Photo Credit:
I thought this would be my last vegan milk to try, but I realized that with such a basic formula; I can really take anything I want and attempt to make a milk with it. The mad scientist within me is rejoicing!

Before I get carried away with what is coming up, let's get to the next vegan milk on the menu: Rice

Rice milk seems so easy. I figured you just soaked and processed like the almond milk. I found out, however, this is not the case. Most of what I read said to cook the rice from anywhere from 1 - 3 hours and cool it before making the milk. So after much reading, I decided on the following recipe.

Vegan Rice Milk Makes about 1 litre
  • 1/2 cup rice (White or brown, long grain preferred. I used white)
  • 6 - 6 1/2 cups water
  • 1/2 tsp vanilla or a vanilla bean
  • 1-2 Tbsp maple syrup, brown rice syrup or agave
  • pinch of salt
To make this recipe, set aside some time. First take your rice and combine with the water in a large pot. Bring it to a boil and then simmer on low heat for one hour. After the hour is up, give it a good stir, add the vanilla and stir again. Cover and let it cool off completely.

once cool pour the mixture into your blender and blend for 1-2 minutes on high. While it is blending set up your straining station. Have a large bowl ready with a strainer resting on top. Cover the strainer with cheese cloth with enough that you can pick up the corners.

Next, pour the mixture through the cheese cloth and strainer. Pick up the corners and squeeze all the liquid out. Once all the liquid is in the bowl add the maple syrup and more water if it is too thick. Stir well and put int he fridge to chill before serving.

Photo credit:
Now, before you go making this I have to share some concerns I have. First this was the first time that there was no sediment left over when I strained the milk. The milk on first glance seems a bit glutenous and a little thick. I added another cup of water to thin it out a bit. Second concern is that using white rice seems to make it sweeter then I was hoping. I think thinning it out with the water will help though.

I am leaving it overnight to see how it does. Stay tuned!

UPDATE: Well it is morning now and the milk is icy cold. The consistency is still not quite right. It is a bit too thick, but I think anymore water would make it lack flavour. The taste is right, however. I know I am close... Perhaps using white rice was the mistake? I really only used it because I have a big bag of white and don't really eat it. I am a brown rice girl all the way.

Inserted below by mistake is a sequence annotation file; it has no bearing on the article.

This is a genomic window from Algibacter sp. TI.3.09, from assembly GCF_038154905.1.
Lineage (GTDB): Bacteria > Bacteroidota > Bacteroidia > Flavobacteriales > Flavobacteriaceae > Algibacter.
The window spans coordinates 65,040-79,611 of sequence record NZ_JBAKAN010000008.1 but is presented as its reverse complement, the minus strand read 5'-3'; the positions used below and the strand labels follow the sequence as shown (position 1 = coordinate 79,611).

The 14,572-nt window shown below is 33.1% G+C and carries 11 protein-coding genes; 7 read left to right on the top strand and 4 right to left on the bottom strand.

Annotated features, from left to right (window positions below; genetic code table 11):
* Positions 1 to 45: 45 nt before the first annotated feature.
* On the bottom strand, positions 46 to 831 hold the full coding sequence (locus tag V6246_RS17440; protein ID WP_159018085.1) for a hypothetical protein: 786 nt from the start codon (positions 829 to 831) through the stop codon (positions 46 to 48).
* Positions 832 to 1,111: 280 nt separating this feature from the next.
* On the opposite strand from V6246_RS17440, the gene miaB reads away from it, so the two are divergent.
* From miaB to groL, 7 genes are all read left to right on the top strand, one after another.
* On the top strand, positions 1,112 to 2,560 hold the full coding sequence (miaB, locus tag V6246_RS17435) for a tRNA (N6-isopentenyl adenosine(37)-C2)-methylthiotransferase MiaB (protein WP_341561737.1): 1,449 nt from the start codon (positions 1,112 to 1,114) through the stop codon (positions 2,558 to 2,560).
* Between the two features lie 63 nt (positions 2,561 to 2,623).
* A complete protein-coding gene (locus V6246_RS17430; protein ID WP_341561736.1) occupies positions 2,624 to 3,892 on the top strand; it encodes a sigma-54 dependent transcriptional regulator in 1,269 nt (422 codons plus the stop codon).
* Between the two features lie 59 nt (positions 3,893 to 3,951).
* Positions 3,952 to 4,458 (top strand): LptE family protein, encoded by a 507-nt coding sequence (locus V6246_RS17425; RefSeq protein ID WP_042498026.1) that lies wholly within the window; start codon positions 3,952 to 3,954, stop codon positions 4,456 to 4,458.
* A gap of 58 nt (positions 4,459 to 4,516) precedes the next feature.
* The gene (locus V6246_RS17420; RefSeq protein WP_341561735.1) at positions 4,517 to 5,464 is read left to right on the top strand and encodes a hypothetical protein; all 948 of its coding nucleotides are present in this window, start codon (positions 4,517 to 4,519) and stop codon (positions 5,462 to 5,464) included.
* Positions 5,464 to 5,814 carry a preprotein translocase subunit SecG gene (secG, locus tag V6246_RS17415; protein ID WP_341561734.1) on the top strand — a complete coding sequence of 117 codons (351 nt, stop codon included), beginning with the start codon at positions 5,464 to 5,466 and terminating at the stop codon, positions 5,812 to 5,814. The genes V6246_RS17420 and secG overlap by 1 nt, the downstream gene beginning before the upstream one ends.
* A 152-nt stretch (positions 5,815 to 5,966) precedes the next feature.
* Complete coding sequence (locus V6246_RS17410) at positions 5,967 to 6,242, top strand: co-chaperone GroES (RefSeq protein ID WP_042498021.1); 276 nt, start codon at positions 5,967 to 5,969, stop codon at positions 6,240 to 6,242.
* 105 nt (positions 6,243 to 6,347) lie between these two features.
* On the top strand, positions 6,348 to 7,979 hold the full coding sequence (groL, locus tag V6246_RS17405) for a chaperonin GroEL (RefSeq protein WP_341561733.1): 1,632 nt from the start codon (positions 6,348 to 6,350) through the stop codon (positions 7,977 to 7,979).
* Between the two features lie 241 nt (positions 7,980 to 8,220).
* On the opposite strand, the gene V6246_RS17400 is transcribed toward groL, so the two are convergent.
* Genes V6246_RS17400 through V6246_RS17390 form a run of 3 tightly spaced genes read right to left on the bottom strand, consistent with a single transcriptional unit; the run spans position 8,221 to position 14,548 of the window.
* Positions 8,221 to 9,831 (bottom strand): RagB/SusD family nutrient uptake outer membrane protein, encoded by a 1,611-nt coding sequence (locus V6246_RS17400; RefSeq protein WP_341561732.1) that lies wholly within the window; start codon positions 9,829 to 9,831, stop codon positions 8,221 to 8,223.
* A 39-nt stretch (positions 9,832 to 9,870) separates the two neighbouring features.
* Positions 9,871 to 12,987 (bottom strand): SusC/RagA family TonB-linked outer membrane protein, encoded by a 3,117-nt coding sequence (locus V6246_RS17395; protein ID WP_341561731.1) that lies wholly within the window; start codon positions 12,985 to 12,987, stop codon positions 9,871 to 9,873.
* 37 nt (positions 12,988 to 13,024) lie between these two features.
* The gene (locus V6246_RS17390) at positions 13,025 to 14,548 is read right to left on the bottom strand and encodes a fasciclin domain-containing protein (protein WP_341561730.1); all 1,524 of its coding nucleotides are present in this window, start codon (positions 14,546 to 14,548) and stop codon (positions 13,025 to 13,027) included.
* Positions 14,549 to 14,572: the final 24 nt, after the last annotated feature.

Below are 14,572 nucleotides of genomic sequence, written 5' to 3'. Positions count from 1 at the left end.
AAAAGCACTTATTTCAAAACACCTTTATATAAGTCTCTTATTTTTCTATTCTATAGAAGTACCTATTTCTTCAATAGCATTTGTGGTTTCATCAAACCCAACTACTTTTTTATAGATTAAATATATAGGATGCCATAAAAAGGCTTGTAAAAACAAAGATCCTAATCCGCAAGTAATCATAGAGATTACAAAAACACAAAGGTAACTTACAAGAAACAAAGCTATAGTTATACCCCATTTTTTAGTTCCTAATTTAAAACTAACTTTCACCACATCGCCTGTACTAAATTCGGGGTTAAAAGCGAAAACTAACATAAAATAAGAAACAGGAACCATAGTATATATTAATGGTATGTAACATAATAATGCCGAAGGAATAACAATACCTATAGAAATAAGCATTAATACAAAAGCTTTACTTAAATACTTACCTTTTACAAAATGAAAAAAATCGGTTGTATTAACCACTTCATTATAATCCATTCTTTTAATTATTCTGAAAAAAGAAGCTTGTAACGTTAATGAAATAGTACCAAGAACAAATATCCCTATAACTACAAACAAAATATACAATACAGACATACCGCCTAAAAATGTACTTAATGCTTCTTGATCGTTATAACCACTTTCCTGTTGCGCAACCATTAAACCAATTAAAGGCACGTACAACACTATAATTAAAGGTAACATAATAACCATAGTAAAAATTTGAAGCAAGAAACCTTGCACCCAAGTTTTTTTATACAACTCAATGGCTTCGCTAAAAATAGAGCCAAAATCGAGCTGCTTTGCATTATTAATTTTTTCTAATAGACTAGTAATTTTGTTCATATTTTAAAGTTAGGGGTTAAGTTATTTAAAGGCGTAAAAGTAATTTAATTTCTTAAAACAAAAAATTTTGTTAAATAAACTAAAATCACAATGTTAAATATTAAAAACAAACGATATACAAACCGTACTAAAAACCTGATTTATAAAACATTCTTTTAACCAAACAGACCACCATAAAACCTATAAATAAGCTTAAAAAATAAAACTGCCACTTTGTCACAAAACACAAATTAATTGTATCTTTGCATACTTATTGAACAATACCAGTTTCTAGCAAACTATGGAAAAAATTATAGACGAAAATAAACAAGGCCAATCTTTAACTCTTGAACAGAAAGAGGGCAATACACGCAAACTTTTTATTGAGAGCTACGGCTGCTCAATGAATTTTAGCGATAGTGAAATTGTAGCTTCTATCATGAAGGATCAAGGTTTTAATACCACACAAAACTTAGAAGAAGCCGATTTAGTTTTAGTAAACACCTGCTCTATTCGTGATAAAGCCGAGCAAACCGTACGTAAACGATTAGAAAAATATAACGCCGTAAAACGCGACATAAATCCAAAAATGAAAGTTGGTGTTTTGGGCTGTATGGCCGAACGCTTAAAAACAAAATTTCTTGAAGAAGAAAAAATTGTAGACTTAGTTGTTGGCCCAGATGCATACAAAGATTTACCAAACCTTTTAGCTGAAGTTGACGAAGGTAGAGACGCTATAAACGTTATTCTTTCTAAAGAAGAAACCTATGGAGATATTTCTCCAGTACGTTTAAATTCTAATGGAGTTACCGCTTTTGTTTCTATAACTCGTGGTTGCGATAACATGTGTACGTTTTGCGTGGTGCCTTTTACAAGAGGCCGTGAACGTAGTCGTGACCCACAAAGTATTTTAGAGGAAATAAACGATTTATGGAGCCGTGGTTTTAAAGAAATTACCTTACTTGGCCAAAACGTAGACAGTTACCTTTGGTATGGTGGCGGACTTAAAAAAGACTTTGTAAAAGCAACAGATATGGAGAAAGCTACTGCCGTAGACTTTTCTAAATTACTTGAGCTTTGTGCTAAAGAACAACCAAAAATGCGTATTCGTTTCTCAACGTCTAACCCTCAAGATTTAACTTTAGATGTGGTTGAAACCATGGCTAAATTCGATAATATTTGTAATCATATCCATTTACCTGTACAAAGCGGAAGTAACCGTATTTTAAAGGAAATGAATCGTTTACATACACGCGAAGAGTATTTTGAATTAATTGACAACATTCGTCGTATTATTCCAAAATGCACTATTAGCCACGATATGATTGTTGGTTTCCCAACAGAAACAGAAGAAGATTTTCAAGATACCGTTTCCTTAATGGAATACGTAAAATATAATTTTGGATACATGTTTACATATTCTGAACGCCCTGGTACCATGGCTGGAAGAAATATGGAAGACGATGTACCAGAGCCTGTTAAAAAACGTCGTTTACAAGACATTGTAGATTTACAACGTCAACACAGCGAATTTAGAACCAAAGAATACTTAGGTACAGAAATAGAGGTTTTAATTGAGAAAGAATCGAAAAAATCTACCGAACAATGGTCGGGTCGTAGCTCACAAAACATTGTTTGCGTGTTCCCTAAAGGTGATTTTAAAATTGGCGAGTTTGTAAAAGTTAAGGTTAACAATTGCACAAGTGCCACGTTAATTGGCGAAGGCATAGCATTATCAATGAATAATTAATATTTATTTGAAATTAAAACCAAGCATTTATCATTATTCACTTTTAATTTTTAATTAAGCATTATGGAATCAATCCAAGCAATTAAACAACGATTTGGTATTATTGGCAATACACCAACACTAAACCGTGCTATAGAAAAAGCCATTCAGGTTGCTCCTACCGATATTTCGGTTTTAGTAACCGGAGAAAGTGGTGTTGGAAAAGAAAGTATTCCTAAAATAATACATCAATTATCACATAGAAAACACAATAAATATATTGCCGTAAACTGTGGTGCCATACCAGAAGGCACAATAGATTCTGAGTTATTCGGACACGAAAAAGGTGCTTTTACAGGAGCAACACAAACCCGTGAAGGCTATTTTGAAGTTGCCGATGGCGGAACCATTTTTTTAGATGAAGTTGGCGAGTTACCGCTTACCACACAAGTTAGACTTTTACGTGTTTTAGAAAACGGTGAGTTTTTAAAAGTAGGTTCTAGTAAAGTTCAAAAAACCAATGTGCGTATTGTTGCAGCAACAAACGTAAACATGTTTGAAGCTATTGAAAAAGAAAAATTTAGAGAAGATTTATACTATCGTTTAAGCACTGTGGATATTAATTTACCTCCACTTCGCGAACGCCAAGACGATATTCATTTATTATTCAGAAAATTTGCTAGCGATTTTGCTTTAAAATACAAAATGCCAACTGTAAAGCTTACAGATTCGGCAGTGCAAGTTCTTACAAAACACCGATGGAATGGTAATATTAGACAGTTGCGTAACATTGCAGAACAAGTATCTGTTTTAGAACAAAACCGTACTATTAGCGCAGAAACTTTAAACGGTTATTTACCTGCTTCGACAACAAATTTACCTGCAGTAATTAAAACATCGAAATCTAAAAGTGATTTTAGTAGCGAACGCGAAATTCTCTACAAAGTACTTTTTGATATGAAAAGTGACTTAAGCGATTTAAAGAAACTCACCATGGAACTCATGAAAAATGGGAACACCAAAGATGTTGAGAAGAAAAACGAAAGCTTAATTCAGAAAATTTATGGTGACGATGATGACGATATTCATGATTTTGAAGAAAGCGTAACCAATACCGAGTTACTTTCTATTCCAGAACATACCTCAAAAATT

On the plus side, this recipe made more milk than the others did and I don't think the straining station was necessary as it didn't really catch anything.

Stay tuned for another update, I am going to redo this one with Brown rice and see what happens.

Sunday, March 20, 2011

Slow Cooker Porridge

Last night, I stayed in and it was fabulous. I watched a couple bad movies, hung out with the guinea pigs, read, and went to bed at a somewhat reasonable hour. I was bored out of my mind!! So, around midnight last night, I started looking through cookbooks to find something special to make for breakfast.

I was thinking of vegan quiche, or french toast... Then I came upon a recipe for an Irish porridge that sounded so good that I had to try it.

This is a slow cooker recipe and I found it in this cookbook called the Little Vegan Slow Cooker.  I have tried a couple things out of this book before and they were awful, but this sounded so simple, I figured you couldn't go wrong. I made a couple of additions to the recipe because it seemed a bit lacking.

Slow Cooker Porridge
  •  1 cup steel cut oats
  •  4 cups water
  •  1/2 cup brown sugar, plus extra for topping
  •  1 Tbsp cinnamon
  •  1/2 tsp salt
  •  1 cup of fruit
  •  vegan margarine
  •  non-dairy milk